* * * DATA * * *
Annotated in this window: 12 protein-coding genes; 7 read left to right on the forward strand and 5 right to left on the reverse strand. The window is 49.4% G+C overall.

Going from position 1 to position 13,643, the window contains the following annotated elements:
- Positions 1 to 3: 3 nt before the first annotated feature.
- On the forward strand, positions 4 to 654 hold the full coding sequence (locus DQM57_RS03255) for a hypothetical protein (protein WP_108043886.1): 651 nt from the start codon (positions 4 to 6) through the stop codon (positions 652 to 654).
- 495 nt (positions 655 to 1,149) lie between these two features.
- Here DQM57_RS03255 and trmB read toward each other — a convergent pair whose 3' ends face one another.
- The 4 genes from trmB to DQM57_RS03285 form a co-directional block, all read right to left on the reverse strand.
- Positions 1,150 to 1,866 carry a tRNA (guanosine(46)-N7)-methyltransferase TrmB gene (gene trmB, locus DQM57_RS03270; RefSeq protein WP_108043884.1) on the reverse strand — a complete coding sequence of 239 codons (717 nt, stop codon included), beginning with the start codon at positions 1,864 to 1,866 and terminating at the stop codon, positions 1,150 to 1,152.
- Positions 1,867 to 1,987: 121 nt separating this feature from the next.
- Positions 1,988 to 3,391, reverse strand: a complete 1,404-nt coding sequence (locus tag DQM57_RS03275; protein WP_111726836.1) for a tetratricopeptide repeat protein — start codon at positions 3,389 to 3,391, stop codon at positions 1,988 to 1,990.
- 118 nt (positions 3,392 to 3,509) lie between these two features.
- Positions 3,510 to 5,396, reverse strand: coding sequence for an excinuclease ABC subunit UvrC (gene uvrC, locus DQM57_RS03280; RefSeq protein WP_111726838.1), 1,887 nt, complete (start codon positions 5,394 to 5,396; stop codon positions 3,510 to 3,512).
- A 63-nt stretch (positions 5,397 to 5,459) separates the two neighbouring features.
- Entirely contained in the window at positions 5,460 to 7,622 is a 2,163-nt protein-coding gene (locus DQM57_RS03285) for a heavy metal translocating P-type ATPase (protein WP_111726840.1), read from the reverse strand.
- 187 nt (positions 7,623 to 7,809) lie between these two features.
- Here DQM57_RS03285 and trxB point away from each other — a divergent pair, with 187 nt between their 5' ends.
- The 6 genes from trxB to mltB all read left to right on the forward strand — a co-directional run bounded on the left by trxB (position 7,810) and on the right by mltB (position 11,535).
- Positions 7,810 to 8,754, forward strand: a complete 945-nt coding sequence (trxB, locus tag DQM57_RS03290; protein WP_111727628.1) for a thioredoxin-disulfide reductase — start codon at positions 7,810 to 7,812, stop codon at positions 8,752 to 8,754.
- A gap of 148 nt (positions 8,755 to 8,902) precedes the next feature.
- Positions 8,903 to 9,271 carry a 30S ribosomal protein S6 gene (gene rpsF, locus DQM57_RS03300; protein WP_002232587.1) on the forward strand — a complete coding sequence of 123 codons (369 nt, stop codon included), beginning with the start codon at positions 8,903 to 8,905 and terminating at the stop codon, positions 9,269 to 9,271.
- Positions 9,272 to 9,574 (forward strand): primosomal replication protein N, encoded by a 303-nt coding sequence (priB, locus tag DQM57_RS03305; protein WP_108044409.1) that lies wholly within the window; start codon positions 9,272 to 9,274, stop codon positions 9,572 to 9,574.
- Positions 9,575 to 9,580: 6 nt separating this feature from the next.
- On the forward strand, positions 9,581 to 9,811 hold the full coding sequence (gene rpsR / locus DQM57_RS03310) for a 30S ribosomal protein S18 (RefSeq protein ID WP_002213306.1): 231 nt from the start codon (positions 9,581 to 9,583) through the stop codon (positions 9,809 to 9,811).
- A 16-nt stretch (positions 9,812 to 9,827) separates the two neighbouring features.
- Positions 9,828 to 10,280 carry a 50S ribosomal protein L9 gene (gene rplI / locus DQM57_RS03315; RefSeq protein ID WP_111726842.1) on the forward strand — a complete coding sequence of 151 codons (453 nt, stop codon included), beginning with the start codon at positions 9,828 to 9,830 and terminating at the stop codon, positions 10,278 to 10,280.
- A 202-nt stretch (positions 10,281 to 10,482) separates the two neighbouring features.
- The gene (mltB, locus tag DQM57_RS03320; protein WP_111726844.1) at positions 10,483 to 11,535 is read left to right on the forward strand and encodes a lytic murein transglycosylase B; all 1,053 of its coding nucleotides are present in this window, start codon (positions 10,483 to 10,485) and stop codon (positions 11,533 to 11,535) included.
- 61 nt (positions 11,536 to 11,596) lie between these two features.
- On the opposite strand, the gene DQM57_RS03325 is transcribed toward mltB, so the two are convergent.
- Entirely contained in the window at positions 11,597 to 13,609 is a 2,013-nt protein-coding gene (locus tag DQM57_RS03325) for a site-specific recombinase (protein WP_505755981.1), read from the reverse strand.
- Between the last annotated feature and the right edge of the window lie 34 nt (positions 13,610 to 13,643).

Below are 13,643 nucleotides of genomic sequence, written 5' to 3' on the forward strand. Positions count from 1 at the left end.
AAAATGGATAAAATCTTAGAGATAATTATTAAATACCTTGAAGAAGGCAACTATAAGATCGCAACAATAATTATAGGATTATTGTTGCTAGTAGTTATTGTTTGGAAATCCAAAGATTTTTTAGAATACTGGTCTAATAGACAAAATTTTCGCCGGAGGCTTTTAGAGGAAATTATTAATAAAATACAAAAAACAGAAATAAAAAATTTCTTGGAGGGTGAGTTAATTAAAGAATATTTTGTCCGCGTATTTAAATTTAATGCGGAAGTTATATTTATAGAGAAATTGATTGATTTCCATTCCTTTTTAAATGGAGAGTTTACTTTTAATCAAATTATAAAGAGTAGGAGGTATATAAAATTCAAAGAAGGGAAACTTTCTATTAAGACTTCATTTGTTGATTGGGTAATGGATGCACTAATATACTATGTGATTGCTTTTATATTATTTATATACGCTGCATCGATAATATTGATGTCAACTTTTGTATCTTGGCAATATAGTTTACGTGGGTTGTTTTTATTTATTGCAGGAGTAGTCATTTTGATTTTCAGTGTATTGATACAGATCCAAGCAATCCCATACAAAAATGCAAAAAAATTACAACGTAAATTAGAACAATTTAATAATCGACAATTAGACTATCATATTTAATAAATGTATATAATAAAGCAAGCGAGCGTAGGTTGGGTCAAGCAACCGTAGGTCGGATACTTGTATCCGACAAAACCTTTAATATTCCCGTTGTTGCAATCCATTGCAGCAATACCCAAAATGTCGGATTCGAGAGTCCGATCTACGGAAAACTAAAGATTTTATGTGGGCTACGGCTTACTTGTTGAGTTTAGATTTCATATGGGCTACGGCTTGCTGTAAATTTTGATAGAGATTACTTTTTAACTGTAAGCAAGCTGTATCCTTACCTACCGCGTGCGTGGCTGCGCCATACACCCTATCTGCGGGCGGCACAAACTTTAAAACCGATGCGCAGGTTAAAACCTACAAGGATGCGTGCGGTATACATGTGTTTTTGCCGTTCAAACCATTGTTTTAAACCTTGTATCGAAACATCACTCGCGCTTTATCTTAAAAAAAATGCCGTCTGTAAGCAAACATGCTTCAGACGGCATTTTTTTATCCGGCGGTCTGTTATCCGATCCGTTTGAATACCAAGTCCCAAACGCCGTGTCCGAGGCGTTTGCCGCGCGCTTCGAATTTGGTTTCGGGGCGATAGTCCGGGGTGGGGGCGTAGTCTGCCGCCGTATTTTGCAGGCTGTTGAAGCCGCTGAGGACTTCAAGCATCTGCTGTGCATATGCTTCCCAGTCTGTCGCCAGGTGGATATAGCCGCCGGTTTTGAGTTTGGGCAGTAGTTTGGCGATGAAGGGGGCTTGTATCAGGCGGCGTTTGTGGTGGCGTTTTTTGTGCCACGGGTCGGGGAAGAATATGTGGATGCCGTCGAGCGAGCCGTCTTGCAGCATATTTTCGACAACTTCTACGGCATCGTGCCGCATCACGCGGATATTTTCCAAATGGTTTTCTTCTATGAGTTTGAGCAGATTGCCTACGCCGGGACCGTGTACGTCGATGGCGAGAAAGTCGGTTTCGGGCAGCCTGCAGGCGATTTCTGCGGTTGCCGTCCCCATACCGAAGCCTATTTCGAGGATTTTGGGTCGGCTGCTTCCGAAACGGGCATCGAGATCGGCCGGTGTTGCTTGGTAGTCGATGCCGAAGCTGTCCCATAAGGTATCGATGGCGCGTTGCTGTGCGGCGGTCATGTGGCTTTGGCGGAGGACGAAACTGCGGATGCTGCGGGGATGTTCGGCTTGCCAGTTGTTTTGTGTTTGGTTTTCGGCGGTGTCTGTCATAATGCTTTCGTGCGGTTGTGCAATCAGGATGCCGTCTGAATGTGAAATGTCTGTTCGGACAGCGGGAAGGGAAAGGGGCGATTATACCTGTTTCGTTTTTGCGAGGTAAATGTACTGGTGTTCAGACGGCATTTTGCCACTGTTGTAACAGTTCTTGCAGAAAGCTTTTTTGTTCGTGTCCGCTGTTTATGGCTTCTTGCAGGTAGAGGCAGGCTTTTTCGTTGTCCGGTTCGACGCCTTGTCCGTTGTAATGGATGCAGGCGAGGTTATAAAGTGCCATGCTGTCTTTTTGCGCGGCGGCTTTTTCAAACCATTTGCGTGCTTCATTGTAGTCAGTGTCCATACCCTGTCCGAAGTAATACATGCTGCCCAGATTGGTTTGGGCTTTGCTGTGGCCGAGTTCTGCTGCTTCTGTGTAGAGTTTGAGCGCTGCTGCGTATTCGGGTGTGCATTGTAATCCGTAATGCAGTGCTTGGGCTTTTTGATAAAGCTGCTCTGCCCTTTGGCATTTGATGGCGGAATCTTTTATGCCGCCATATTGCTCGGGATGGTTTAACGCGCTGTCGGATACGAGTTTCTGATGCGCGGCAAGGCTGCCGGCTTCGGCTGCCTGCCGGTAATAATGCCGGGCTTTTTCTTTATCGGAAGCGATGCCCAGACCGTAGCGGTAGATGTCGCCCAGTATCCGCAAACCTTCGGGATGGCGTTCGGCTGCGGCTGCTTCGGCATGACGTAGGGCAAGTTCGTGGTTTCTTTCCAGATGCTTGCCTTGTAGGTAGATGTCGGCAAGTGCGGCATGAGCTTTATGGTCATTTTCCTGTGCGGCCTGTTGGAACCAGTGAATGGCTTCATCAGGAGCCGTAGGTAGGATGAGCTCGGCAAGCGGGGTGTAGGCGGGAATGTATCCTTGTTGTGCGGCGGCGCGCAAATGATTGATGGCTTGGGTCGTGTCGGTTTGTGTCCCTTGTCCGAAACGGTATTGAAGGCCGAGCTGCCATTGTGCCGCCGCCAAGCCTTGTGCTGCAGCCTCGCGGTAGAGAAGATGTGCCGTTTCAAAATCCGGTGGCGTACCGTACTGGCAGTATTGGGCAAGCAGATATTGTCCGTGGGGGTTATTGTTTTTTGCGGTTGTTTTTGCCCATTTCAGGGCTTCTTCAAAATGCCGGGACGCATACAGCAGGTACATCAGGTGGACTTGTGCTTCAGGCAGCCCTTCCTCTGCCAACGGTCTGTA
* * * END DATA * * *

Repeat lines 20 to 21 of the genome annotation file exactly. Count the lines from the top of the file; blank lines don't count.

- Positions 8,903 to 9,271 carry a 30S ribosomal protein S6 gene (gene rpsF, locus DQM57_RS03300; protein WP_002232587.1) on the forward strand — a complete coding sequence of 123 codons (369 nt, stop codon included), beginning with the start codon at positions 8,903 to 8,905 and terminating at the stop codon, positions 9,269 to 9,271.
- Positions 9,272 to 9,574 (forward strand): primosomal replication protein N, encoded by a 303-nt coding sequence (priB, locus tag DQM57_RS03305; protein WP_108044409.1) that lies wholly within the window; start codon positions 9,272 to 9,274, stop codon positions 9,572 to 9,574.